WASHINGTON (BLOOMBERG) - Officials in Washington and Beijing have agreed to high-level conversations between their militaries, according to a person familiar with the matter.
During a 3½-hour virtual summit with President Joe Biden on Monday (Nov 15), Chinese President Xi Jinping agreed to support such discussions between the US military and top officials from the People's Liberation Army, including the vice-chairman of the country's powerful Central Military Commission, said the person, who asked not to be identified discussing internal deliberations.
The White House is now defining a strategy on how to approach these engagements, including in the areas of cyber security, space and nuclear weapons, as well as testing and deployment issues of concern to the United States, the person said.
The discussions will not be formal arms control negotiations of the kind that the US previously held with the Soviet Union and Russia, according to the person, who said the exact format for the forthcoming military-to-military talks is still to be determined.
The agreement is a further sign of thawing ties between the world's two largest economies and comes after months of escalating tensions, fuelled most recently by China's test of a hypersonic weapon and a warning from Pentagon intelligence officials that China's nuclear arsenal was growing more quickly than expected.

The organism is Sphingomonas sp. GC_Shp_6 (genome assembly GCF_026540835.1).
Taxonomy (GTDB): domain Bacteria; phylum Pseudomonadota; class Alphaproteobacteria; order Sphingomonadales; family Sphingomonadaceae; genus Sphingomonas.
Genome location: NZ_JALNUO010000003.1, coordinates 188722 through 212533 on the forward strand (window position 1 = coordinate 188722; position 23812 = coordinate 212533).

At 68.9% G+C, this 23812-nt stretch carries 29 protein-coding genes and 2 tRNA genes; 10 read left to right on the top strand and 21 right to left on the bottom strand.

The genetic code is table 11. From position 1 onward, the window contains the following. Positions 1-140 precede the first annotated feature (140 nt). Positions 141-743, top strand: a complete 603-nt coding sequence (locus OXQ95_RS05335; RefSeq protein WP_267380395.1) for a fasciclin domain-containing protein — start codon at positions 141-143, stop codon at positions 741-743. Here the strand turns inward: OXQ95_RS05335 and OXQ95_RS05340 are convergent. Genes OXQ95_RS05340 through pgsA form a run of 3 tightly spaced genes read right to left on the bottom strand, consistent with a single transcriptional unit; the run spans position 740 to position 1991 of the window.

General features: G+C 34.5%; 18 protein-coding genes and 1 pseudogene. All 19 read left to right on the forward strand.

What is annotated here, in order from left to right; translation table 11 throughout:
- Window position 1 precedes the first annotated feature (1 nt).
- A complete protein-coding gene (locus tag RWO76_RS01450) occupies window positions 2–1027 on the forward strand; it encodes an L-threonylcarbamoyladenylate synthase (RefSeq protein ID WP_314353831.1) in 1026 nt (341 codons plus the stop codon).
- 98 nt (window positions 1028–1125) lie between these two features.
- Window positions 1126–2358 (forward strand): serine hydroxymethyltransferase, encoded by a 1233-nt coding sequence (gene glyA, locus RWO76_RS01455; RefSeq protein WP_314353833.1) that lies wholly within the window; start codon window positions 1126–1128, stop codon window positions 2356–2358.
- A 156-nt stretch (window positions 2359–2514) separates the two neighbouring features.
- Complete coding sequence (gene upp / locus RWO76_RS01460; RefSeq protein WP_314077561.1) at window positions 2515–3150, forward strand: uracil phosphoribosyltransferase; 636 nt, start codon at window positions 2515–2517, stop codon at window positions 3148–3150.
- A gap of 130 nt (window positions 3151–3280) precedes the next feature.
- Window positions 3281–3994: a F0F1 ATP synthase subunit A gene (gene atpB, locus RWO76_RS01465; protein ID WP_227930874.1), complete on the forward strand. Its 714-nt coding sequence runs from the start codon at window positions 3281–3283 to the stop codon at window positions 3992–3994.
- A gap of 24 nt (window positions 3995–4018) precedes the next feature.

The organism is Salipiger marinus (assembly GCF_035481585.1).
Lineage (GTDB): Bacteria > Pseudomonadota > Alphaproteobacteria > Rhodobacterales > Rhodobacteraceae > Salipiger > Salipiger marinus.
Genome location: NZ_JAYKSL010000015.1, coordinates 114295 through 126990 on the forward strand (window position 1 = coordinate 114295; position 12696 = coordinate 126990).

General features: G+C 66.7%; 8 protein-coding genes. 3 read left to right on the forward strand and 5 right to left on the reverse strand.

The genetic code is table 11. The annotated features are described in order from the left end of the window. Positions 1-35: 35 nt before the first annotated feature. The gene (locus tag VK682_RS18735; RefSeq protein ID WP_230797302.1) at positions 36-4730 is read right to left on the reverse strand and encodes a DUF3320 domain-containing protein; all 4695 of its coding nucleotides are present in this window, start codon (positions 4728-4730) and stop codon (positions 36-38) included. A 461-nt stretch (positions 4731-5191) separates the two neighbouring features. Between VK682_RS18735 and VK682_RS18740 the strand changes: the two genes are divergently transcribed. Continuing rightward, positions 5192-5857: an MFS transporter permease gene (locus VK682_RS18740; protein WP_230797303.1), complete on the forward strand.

A National Security Council spokesman said that during the summit with Mr Xi, Mr Biden raised the importance of managing strategic risk and establishing guard rails to avoid miscalculation and misperception.
The spokesman, who spoke on condition of anonymity, said the administration remains interested in engaging with appropriate military counterparts, but emphasised that such engagement has not yet taken place.
After almost nine months in office, Secretary of Defence Lloyd Austin has yet to speak to his counterpart at China's Defence Ministry, a government organisation that formally represents the Chinese military to the world but lacks the power of the Communist Party's Central Military Commission.
Asked about the prospect of high-level talks, Pentagon officials pointed to a briefing on Nov 16 in which Defence Department spokesman John Kirby said the Biden administration was seeking ways that it can cooperate with China, for example, on climate, and that it "would like nothing more than to be able to deter any conflict or miscalculation" .
The Chinese Embassy in Washington did not respond to a request for comment.
Following their virtual summit this week, Mr Xi and Mr Biden agreed in principle to talk again, but the US did not ask for a specific date or time, the person said.
The agreement to elevate ties between the countries' militaries marks a step towards reestablishing regular channels of high-level communication between them.
US officials have long complained that the kind of highly orchestrated, formal dialogues preferred by Beijing are unproductive.
Former president Donald Trump scrapped most regular high-level talks with the exception of trade negotiations.
The Biden administration has been cautious so far about reconstituting previous formats for talks.
Treasury Secretary Janet Yellen said in July that she and her staff have no plans to resurrect the regular US-China economic dialogue scrapped by Mr Trump.